Port Townsend Washington
September 21st to 23rd
September 27th to 30th
In 2011 Tristan followed a team of Acupuncture Relief Project volunteer practitioners during their stay at the Vajra Varahi Clinic in Chapagaon, Nepal. In this short film he successfully illustrates many of the complexities of providing primary medical care in a third world environment.
Since 2008 Acupuncture Relief Project has provided over 100,000 treatments to patients living in rural villages outside of Kathmandu Nepal. Acupuncture offers an inexpensive, sustainable method of providing communities access to medical evaluation and basic care.
Against tremendous obstacles of poverty, in regions where the struggle to survive often usurp basic medical needs, five volunteer acupuncturists, set up a health clinic in Nepal. Through the practice of healing, a connection between patient and volunteer emerges transcending the physical and leading both parties into a relationship of human connection and compassion that creates long-lasting effects within their communities.
A group of American acupuncturists set up a health clinic in Nepal. Against the stark realities of poverty, limited resources and survival dependent on physical health, volunteer practitioners search for ways to heal and connect.
The five volunteers start their journey in the city of Kathmandu. Although Kathmandu is a developing city complete with dense dwellings, modern dress and commerce, it is also a city firmly seated in the past; many of the roads are left unpaved, wild monkeys scuttle along ancient stone walls flanking a polluted river, people in red saris traverse the streets while boys on motorcycles zigzag past wooden carts. In contrast, the mountains of Nepal serve as a majestic backdrop against the congestion of the city grime. Yet this lush and rugged terrain often severs people’s access to modern conveniences and medicine. There is little money; people subsist on sustenance farming; health is intrinsically linked with the ability to work the farm, and working the farm is central to survival. It is here, in Chapagaon Nepal that the Acupuncture Relief Project first established the Vajra Varhi health clinic in 2008.
The one-room clinic typically serves sixty-to-eighty people a day and is open to all races, genders, religions or castes. Today, a patient lies on her side on square pillows set end-to-end on the floor, her red sari modestly arranged to expose her back; needles pierce her skin and run along her distorted vertebrae;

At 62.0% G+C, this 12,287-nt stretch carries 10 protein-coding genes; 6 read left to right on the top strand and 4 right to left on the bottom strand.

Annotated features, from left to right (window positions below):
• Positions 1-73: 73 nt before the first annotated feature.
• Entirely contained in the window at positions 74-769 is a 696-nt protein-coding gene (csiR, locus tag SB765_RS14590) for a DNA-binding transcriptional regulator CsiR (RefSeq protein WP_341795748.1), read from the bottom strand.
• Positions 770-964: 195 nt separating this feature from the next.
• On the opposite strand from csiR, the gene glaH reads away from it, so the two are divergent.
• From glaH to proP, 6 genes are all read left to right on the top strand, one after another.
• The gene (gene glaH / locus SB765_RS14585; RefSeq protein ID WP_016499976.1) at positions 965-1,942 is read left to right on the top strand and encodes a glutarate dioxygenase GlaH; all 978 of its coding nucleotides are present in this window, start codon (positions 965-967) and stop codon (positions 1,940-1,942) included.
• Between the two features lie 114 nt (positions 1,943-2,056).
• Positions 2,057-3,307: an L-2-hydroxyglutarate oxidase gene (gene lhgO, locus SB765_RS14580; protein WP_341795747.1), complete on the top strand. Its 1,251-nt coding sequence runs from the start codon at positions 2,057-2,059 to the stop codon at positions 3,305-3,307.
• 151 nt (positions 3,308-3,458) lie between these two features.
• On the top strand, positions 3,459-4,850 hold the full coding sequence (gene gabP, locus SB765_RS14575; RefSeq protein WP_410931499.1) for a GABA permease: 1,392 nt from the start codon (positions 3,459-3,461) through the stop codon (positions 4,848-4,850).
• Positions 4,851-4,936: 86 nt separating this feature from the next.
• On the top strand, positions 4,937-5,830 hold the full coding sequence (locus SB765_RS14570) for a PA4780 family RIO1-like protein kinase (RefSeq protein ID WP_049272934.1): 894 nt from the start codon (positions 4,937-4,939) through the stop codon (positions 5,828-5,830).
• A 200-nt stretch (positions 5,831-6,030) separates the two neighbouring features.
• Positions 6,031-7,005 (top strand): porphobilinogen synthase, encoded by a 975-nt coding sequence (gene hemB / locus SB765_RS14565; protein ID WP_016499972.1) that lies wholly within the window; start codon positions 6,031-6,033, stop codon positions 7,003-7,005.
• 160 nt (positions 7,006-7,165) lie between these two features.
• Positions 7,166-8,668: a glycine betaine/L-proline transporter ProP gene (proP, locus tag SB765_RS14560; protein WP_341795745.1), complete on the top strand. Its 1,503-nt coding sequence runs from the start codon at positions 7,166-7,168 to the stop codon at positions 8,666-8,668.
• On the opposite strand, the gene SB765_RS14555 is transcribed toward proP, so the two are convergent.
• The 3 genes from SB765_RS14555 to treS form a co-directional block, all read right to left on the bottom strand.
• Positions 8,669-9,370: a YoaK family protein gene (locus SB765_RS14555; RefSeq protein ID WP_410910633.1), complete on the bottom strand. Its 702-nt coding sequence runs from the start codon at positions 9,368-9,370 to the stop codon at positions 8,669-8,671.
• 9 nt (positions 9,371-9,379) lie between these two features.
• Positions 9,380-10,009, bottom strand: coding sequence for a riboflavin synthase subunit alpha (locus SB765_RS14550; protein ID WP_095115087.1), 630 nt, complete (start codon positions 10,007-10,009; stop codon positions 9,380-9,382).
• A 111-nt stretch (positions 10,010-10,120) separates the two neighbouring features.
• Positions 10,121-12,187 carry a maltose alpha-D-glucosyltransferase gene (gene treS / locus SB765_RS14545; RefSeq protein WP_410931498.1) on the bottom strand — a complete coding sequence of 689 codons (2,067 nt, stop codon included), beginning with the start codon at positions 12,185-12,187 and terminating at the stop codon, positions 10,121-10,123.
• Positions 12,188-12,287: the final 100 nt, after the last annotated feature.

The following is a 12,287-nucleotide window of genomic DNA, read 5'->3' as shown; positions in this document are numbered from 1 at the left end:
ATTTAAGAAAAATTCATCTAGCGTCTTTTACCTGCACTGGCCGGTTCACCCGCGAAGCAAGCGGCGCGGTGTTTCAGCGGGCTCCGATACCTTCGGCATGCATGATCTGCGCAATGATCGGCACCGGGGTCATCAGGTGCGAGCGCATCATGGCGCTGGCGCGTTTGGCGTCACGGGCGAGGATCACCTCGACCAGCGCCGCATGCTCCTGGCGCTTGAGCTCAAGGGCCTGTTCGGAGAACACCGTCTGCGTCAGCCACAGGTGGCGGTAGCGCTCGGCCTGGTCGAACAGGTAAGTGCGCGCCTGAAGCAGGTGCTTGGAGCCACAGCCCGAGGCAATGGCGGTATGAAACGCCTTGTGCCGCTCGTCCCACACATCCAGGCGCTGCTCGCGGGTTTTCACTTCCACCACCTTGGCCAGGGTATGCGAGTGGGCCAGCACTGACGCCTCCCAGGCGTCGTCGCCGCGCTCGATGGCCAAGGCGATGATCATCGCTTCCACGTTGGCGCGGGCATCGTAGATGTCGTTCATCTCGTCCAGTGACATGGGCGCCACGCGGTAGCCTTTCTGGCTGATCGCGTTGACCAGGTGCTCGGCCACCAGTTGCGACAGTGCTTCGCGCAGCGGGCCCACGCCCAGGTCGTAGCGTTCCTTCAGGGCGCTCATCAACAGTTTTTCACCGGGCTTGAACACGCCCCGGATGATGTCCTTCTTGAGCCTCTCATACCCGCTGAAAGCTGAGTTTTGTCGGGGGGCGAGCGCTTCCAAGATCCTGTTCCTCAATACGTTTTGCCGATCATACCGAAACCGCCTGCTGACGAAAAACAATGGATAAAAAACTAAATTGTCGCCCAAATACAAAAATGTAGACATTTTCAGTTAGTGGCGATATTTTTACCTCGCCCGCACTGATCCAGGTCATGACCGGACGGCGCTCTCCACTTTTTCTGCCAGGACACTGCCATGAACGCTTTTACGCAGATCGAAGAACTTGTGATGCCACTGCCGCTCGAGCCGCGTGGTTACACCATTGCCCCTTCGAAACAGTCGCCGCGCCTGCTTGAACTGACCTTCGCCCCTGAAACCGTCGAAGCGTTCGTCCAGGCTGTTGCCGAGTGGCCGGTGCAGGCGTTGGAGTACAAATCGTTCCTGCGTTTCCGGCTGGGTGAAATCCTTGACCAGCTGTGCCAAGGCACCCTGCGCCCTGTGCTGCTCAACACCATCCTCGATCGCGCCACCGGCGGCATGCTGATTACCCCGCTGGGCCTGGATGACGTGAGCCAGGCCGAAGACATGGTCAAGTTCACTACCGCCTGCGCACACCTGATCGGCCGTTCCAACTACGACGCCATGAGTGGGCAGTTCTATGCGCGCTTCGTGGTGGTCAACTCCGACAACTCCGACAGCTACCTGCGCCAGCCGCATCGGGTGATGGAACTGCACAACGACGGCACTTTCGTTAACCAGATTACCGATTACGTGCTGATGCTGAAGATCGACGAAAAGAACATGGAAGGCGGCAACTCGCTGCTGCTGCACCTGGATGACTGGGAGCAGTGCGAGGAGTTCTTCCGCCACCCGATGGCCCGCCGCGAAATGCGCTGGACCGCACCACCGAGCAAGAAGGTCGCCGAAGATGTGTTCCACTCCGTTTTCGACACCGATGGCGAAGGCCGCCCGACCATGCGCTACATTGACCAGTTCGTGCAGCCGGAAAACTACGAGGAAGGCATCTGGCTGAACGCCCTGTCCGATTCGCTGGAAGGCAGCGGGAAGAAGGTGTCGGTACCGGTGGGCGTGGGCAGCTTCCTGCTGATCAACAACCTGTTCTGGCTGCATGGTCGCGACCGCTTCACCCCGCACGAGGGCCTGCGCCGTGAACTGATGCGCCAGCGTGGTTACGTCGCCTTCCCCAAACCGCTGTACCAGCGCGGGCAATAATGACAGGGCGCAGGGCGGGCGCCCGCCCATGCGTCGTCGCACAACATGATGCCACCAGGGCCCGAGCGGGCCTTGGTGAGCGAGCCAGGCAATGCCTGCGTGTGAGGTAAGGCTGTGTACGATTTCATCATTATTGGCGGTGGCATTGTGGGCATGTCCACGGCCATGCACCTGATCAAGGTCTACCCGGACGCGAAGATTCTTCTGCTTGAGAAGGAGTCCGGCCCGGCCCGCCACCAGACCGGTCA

Across the room, three women sit in a row with feet needled and perched upon colorful stools. Men suffering from tremors and strokes are treated with herbs and acupuncture; they tell of the chronic debilitating pain and physical disabilities that rendered them unable to care for themselves and their families and how, now, with the care of the volunteers, they are better and able to work.
Another woman sits in a chair across from a volunteer who asks her about her pain, using hand gestures to help her describe the intensity. She asks the patient about her life, how long she has traveled to get here and if she feels that she is getting better.
The interpreter repeats the questions mimicking the practitioners exact hand movements, facial gestures and intonations. It is clear that the relationship between patient, translator and practitioner is highly nuanced and sensitive with the process being as important as the outcome.
The patient sits back in her chair, drops her head and hesitates. She looks to the volunteer. The volunteer waits with a quiet intensity that seems reflective of the community she serves.
The patient answers that she has moderate pain, it has taken her two hours to come here, and she smiles when she says that she is feeling better.
Next, another volunteer asks a woman to place her foot on her leg, so that she may examine it. The woman looks from her bare feet, calloused and blackened with dirt, to the volunteer’s light pants and white coat. She too, is reticent. One expects the volunteer to reach for her feet or to cajole her into action. Instead, she waits for the patient to act on her own. When the woman does, the volunteer cleans her feet, inserts the needles, and holds her feet between her hands-the practice of medicine unfolds into a momentary connection between two women.
For all of Acupuncture Relief Project’s success, a large part of what they do is to provide general health assessments, and sometimes these assessments reveal severe medical issues that the volunteers cannot heal.
Such is the case with a five-year-old girl suffering from Rheumatoid Arthritis. When she lifts the bottom of her sweat pants, she reveals knees that are severely deformed. The volunteer treats the child with acupuncture but she encourages the father to seek western medicine to help manage the illness. The father is reluctant. The disease will not kill her, he explains, and he cannot afford the medicine. The practitioner can do nothing but agree.
During the two months the volunteers live in this small village, they have treated approximately 3000 patients, opened other clinics close by, continued a medical program to train a local to become acupuncturists and readied themselves and the clinic for another group of volunteers to arrive and sustain their work.
Regardless of the tangible outcomes achieved by the relationships between the volunteers, interpreters and patients, the emotional element transcends the physical, leading all people into a relationship of human connection and compassion. As one interpreter said, everyone wants to be a good person; the Vajra Varhi clinic has shown him how.